Our goal as writers: clarity.
The best expression of that ideal I've ever heard came from the Roman rhetorician Marcus Quintilianus (35-100 A.D.):
"We should write, not so that it is possible to understand us, but so that it is impossible to misunderstand us."
I am convinced that the writers of the following examples of garbled prose knew exactly what they wanted to say. However, they lost their way, thus leading us astray.
Consider this, from a New York Times profile of David Zaslav, CEO of Warner Bros. Discovery:
"As a young boy in Brooklyn, Zaslav spent Saturday afternoons at the movies with his father, who worked for the family's plumbing business, now called Zaslav & Sons, while attending law school at night."
Who was in law school, father or son? The writer unconsciously trips up the reader for a moment, causing confusion — a cardinal sin in writing. Reading further, we learn that it was the son.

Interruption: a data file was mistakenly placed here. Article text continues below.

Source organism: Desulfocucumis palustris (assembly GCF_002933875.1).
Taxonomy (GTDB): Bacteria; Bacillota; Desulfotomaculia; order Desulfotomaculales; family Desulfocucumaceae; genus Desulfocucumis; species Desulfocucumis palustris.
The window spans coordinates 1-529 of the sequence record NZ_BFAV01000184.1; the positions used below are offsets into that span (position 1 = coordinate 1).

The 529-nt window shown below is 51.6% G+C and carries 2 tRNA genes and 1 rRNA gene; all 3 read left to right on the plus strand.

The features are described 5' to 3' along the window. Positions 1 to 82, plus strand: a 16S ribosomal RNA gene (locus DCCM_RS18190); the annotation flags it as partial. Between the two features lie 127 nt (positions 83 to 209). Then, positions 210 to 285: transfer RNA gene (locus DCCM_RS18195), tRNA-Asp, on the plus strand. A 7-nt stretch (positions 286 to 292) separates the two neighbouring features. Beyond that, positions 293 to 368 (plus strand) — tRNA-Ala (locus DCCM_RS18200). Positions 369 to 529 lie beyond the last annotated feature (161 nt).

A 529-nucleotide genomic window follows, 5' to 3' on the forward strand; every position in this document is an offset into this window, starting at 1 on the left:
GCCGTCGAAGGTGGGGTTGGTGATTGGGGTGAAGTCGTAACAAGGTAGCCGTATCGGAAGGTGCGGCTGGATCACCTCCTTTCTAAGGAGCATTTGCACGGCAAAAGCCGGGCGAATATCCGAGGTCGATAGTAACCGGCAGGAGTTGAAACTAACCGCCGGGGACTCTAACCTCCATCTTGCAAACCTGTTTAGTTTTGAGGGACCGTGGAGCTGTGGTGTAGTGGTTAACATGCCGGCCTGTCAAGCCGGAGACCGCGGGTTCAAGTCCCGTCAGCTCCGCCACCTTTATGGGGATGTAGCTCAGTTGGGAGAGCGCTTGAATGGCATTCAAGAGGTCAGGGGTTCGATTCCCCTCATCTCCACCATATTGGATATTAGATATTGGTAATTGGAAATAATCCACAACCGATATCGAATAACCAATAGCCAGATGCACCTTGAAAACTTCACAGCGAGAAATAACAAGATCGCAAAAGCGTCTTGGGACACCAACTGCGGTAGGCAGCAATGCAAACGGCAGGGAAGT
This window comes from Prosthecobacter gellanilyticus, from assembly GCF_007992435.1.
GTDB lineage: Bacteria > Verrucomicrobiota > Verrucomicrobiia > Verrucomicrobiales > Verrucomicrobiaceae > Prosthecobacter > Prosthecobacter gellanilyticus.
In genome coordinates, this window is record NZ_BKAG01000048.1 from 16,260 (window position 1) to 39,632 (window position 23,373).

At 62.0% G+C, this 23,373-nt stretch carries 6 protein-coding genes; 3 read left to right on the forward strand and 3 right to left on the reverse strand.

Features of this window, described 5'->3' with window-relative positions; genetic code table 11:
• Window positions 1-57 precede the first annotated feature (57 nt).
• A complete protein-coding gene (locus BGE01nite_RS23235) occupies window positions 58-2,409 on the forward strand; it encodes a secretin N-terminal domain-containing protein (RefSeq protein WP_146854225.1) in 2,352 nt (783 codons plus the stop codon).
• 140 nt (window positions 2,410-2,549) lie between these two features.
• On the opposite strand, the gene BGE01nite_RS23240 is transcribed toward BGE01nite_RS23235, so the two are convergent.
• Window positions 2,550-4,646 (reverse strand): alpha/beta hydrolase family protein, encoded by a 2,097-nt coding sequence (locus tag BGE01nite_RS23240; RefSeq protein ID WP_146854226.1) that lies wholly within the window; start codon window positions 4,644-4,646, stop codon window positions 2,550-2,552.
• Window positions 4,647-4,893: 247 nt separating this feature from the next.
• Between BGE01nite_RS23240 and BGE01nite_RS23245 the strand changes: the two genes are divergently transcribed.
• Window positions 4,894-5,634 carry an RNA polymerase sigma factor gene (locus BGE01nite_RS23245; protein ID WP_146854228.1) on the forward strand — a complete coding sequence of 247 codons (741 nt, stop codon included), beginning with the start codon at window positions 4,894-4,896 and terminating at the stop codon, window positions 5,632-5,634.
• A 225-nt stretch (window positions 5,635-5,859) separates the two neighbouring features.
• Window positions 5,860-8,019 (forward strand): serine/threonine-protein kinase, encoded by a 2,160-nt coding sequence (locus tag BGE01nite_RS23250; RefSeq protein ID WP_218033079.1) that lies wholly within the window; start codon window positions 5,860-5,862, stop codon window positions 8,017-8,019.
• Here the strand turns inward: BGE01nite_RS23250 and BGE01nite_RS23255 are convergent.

To save the sentence, try this:
"As a young man in Brooklyn attending law school at night, Zaslav spent Saturday afternoons at the movies with his father, who worked for the family's plumbing business, now called Zaslav & Sons."
Anything interrupting flow creates a disservice.
Writers, not readers, should do the work.
Another example: "Prosecutors have asked a federal judge to revoke the bond for the mother of a Virginia boy who shot and wounded his first-grade teacher after she allegedly failed multiple drug tests while awaiting sentencing on two felony charges."
Certainly the writer did not want us to believe that the teacher failed drug tests and was awaiting sentencing.
But as in too many cases, the writer's mind races and compresses ideas that come out in the wrong order.
Two more classics:
1. "The gardens were rescued from decades of neglect and vandalism by [the] Women's Committee."
2. "The family lawyer will read the will tomorrow at the home of Mr. Hammon, who died June 19 to accommodate his relatives."
Please let me know how you would fix those blunders.
Gary Gilson can be reached through www.writebetterwithgary.com.